Torrents Time is what makes Popcorn Time Online not only function, but do so very efficiently. “By using Torrents Time to play video, the Popcorn Time Online users are exposed to a viewing experience which is even better than the excellent experience they have enjoyed until now,” the developers tell VentureBeat. Because the code is available on GitHub, any developer can potentially provide a similar experience to his or her users.

torrents_time

Here are the highlight features:

  • In Browser Torrent Client: “Just click on the torrent and start downloading and playing it easily and in no time”
  • Built-in VPN: “so you can enjoy complete anonymity while downloading and streaming torrents directly from your browser”
  • Watch video torrents instantly, directly from your browser “in the best quality possible, with built-in automatic subtitles in loads of languages to choose from”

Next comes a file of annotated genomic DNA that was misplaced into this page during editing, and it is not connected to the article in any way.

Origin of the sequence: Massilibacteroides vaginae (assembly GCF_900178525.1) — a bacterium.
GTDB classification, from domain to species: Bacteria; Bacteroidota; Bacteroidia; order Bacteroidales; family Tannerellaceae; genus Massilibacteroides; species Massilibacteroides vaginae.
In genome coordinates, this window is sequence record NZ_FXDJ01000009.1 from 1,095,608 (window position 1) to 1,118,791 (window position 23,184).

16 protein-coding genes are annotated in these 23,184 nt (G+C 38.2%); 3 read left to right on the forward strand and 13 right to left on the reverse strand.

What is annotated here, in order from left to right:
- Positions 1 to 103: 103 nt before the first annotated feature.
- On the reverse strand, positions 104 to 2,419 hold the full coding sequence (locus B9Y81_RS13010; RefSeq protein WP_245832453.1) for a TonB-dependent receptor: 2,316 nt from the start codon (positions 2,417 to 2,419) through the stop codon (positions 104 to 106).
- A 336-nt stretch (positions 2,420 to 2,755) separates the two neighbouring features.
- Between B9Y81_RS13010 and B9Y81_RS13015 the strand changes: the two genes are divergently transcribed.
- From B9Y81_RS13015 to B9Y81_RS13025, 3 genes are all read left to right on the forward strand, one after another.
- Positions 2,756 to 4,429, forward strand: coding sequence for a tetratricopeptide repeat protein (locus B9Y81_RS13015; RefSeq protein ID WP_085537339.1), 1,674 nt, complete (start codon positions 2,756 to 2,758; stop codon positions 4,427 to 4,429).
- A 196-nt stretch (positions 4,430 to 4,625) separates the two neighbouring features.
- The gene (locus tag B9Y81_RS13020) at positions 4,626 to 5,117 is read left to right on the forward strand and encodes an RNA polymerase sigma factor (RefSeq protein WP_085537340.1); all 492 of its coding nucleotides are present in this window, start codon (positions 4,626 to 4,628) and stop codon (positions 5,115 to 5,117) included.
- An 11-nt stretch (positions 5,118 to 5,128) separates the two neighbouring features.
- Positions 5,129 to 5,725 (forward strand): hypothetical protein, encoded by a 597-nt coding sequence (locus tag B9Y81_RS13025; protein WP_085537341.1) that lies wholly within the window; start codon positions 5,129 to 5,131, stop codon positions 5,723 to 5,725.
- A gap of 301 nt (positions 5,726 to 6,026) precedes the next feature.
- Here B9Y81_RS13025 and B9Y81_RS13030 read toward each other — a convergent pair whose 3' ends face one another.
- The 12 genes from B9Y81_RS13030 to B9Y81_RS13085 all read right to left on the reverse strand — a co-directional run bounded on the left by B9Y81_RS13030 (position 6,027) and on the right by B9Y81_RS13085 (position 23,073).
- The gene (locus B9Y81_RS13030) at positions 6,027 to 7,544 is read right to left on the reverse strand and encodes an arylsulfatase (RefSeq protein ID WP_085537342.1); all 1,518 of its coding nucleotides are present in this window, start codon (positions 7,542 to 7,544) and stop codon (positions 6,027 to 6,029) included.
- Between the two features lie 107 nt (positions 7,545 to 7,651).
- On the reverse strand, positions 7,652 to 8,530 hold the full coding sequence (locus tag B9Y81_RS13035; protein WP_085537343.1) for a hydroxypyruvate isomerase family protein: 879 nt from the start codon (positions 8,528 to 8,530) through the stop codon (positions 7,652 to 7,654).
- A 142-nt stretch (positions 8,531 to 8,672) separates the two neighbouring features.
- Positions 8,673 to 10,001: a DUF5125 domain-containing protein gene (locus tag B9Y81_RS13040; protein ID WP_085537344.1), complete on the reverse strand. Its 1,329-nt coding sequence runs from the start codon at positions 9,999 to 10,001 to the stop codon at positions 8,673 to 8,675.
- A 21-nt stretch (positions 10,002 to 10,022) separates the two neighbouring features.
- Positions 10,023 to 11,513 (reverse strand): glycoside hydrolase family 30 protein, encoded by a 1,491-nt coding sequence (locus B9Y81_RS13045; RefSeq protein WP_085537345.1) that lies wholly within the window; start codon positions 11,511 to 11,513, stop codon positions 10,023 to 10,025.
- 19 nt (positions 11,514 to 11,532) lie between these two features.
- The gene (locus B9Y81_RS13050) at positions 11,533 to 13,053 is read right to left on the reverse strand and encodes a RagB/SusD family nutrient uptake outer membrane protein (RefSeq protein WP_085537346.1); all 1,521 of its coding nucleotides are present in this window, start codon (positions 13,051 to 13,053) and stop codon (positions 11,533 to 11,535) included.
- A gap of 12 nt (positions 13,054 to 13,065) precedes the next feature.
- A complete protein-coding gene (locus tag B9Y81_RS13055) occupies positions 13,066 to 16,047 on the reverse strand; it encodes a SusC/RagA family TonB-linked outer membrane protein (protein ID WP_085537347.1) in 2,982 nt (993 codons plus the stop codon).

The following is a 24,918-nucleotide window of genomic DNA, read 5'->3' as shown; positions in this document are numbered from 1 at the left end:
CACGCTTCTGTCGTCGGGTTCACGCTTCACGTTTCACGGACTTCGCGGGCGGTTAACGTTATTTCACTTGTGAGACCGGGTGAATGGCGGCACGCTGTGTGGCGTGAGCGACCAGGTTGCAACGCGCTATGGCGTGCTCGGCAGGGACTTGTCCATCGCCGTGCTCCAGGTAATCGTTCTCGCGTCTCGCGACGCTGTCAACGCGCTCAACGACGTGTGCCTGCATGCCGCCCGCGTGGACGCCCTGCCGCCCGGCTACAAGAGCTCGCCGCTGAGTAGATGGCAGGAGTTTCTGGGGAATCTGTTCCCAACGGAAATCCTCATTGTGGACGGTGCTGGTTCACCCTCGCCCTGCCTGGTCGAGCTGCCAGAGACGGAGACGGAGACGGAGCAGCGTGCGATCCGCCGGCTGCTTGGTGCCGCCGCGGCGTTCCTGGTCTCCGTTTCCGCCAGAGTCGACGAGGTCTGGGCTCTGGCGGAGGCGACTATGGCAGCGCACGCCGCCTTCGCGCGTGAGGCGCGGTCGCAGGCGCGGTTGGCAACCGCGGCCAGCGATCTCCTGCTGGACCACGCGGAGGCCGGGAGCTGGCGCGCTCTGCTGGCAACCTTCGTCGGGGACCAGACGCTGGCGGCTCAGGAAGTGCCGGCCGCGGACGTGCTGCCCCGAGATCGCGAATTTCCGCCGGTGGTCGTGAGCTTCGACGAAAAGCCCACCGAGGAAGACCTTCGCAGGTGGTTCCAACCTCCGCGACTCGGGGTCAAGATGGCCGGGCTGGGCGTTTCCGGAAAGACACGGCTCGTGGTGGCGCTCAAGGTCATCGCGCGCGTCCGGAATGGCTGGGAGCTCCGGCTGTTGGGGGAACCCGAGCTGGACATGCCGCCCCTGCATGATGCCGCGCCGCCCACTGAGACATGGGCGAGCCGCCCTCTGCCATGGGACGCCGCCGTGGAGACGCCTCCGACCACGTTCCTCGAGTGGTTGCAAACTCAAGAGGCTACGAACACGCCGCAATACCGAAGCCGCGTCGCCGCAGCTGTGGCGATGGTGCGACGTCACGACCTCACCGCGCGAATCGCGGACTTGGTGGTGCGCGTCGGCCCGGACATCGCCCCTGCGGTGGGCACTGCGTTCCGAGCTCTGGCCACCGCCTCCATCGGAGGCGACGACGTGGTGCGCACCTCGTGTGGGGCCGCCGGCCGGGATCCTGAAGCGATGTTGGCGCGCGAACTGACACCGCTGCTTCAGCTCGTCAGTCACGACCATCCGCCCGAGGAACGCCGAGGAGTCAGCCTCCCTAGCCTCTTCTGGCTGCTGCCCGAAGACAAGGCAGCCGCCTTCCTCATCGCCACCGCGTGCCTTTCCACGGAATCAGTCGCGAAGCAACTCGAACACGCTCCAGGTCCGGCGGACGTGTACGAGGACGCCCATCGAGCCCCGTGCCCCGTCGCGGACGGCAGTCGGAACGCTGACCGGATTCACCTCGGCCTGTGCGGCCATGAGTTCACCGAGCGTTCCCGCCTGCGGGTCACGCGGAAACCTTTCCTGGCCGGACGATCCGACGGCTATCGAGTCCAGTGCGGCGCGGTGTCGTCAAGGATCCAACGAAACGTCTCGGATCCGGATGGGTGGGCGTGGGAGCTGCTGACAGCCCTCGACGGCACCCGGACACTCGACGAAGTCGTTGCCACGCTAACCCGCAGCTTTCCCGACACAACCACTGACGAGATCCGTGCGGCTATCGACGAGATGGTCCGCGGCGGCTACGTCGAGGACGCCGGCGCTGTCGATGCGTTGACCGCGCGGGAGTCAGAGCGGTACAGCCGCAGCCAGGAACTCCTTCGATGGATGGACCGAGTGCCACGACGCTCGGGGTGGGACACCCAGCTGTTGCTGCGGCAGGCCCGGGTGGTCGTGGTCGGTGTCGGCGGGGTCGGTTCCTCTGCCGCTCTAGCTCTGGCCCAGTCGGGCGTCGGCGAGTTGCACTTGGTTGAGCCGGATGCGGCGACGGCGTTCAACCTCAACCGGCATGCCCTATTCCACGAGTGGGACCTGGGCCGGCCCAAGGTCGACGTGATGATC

• Chromecast, Airplay, and DLNA support, “because we know that as much as it can be nice to watch things directly from your browser, watching them on the big screen is way better”

The “instantly” and “in no time” claims aren’t true, from our experience. You do have to wait quite a bit for the movie or TV show of your choice to start playing. When it does start though, it plays without issue.

Torrents Time, and thus Popcorn Time Online, supports Internet Explorer, Chrome, and Firefox on Windows 7 and up as well as OS X 10.8 and up. The developers tell VentureBeat that Safari support is currently being tested and should arrive in a few weeks. Microsoft Edge is currently not supported but may be in the future.

Built-in VPN support is something that the Popcorn-Time.se team added many months back, so it’s not a big surprise to see Torrents Time integrate it into their solution. While using Popcorn Time Online, you are prompted to turn on a VPN: